Most photographers would love to get their hands on a full-frame camera but it has its disadvantages, too.
Full-frame cameras are usually larger and heavier than other camera bodies, and the price is definitely higher unless you get lucky and find one second-hand. However, if you have a look at this field test you will notice the Canon EOS 80D may very well be all you need – especially if you compare its price to those with full-frame.
If you’re not a pro photographer or would rather avoid the expense of a full-frame camera, a model such as Canon’s EOS 80D, with a 24.2MP APS-C-sized CMOS sensor, represents one of the best combinations of performance versus cost. In this case, you get enough resolving power to make prints larger than 11×14 inches; fast bursts of 7 frames per second for up to 110 large, fine JPEGs or 25 RAW frames before the buffer fills; and a 45-point phase-detect autofocus system as well as Canon’s innovative Dual Pixel CMOS AF for live view and video shooting. Shutter speeds as fast as 1/8000 sec and sensitivity up to ISO 25,600 help tackle challenging shooting environments, while the 63-zone, 7,560-pixel metering system helps you get a proper exposure. And it sells for $1,199, body only, or $1,549 kitted with an EF-S 18–135mm f/3.5–5.6 IS USM lens.
Capturing 2780 lines per picture height at ISO 100, the 80D easily earned an Excellent rating in our resolution test. This puts it very close to the 2825 lines that both the Nikon D7200 and the Sony A6300 got at the same sensitivity setting. The Canon does a good job of holding its resolving power as sensitivity increases, with 2725 lines at ISO 1600 and 2560 at ISO 6400. After that point, resolution drops faster: to 2100 lines at the camera’s top normal sensitivity of ISO 16,000 and 1950 at the top expanded setting of ISO 25,600.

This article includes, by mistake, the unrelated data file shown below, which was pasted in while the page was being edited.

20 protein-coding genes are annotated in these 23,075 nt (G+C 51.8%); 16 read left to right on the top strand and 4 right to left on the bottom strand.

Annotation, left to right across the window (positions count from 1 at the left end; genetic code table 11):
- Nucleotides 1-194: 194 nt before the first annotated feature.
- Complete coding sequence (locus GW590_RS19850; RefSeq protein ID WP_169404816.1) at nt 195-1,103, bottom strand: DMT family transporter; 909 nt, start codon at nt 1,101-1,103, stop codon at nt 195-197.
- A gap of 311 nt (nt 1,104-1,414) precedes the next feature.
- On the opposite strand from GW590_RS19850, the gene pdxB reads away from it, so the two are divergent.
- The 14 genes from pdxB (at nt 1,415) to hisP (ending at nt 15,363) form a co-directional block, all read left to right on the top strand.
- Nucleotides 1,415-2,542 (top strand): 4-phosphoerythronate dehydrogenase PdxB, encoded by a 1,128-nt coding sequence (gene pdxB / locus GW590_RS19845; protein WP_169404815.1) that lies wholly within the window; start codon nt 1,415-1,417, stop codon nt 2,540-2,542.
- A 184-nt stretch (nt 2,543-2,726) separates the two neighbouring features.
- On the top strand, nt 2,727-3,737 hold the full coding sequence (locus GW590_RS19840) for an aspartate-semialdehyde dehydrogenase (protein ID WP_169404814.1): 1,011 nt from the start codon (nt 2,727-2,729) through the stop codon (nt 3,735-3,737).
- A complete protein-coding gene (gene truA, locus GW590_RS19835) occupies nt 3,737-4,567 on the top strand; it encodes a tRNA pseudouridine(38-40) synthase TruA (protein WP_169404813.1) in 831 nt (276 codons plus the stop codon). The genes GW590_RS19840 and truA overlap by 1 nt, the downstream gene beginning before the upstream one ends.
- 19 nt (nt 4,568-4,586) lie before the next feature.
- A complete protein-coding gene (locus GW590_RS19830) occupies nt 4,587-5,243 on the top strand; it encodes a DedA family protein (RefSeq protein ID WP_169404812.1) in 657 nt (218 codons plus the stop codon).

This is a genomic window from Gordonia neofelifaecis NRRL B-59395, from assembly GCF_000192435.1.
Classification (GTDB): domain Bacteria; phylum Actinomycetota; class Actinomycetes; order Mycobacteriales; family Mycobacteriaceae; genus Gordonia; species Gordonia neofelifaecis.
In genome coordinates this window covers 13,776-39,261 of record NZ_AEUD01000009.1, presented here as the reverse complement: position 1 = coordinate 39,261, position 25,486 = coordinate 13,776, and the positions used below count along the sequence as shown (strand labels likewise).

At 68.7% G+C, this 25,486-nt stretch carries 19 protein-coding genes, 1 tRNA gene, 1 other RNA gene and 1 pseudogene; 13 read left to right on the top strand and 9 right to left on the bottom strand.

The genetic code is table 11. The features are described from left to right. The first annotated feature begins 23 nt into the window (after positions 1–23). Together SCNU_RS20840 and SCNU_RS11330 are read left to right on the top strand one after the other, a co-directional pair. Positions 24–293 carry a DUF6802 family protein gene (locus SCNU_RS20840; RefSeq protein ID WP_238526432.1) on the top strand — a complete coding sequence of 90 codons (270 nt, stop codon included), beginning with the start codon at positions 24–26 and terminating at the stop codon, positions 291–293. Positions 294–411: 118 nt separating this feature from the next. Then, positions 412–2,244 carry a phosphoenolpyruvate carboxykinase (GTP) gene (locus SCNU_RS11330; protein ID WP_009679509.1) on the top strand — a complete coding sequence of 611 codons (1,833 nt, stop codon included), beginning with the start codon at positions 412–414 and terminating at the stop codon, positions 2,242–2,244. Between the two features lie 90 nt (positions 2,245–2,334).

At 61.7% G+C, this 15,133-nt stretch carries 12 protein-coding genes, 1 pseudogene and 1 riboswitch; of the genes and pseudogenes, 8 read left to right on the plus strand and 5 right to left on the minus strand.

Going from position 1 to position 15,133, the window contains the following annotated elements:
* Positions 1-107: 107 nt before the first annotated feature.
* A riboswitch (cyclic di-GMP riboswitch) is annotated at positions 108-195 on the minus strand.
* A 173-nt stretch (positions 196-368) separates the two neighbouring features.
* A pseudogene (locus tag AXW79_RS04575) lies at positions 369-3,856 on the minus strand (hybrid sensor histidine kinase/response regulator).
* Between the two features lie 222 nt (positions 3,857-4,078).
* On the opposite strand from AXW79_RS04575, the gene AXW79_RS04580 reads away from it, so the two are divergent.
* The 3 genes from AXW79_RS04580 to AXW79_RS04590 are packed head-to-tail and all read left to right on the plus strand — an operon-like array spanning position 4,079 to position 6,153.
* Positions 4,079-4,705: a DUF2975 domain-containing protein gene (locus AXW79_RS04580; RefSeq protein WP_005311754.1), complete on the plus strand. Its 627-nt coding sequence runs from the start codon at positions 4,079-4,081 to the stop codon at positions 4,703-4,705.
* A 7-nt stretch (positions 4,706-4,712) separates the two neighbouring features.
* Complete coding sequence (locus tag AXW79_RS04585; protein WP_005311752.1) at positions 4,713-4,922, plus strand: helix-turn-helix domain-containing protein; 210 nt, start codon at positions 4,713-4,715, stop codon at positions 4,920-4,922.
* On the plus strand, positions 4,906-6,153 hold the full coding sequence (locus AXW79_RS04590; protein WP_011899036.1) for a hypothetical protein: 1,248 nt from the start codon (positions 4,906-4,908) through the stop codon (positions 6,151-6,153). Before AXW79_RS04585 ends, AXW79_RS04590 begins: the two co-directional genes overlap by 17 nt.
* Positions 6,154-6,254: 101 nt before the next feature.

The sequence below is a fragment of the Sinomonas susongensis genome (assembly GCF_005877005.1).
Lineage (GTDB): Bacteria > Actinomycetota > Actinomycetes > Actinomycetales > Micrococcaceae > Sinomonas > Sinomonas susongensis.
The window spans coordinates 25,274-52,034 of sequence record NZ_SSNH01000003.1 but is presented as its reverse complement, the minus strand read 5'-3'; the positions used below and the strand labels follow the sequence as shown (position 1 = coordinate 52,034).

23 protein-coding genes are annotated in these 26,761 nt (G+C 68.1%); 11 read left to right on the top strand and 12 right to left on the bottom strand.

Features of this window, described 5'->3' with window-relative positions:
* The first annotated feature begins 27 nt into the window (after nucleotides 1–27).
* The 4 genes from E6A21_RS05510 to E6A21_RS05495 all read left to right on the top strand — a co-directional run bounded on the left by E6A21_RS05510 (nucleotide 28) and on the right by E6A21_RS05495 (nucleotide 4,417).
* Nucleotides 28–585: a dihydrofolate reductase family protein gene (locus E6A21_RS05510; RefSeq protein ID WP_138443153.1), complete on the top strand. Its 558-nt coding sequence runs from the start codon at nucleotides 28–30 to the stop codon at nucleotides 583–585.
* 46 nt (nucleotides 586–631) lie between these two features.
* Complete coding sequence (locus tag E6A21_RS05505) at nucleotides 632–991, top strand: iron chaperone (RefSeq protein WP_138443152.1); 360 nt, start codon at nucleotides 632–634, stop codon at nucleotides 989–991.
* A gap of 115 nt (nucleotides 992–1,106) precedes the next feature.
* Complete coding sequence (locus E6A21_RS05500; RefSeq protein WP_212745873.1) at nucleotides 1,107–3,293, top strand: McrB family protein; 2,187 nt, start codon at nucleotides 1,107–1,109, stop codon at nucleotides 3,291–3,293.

In our noise test using DxO Analyzer 6.1, the 80D earned our highest rating of Extremely Low at its lowest two ISO settings and kept noise to a Low or better rating up to ISO 1600. This was the limiting factor in its image quality range. Above ISO 1600, its noise amplifies more quickly, reaching an Unacceptable rating at ISO 6400. To its credit, though, the 80D doesn’t become tremendously noisy even at its highest sensitivity.
Dual command wheels let you independently adjust both aperture and shutter speed in manual mode. When in aperture or shutter priority, the back wheel gives direct access to exposure compensation. The Q button on the back leads you to the quick menu where you can change the most important settings on a dashboard-style display. While there aren’t a whole lot of customizable buttons on the 80D, we weren’t left wanting many since the control system is quite well thought out.
The footage we shot looked very nice. Colors appear accurate and there’s plenty of detail. We noticed little in the way of artifacts and saw only a minor amount of jello effect in very fast-moving subjects. While the burst speed didn’t get an upgrade, 7 fps is plenty fast for most situations and should be more than enough to capture, say, your progeny on the lacrosse field. The buffer depth now allows up to 110 JPEGs, compared with the 70D’s 65, or up to 25 RAW images versus 16 with the 70D. This puts burst shooting ahead of the D7200’s 100 JPEGs or 18 RAWs at 6 fps. The A6300 eclipses both of these with 11 fps, but it can hold only 45 JPEGs or 21 RAW shots before the buffer fills.
The Bottom Line
If you’re looking for a DSLR with an APS-C sensor, the 80D is an excellent choice. It competes well against its main competitor, Nikon’s D7200. These two are so close in performance that it’s difficult to declare one a winner over the other. Plus, both systems have a more-than-ample selection of glass available from their respective manufacturers as well as third-party lens and accessory makers. We also compared it to Sony’s A6300 since it sells for a similar price and also uses an APS-C sensor. But this ILC’s body is significantly smaller than the 80D. This can be an advantage with smaller prime or zoom lenses, but with larger glass, a bigger body can provide a more balanced feel.
Source: Popular Photography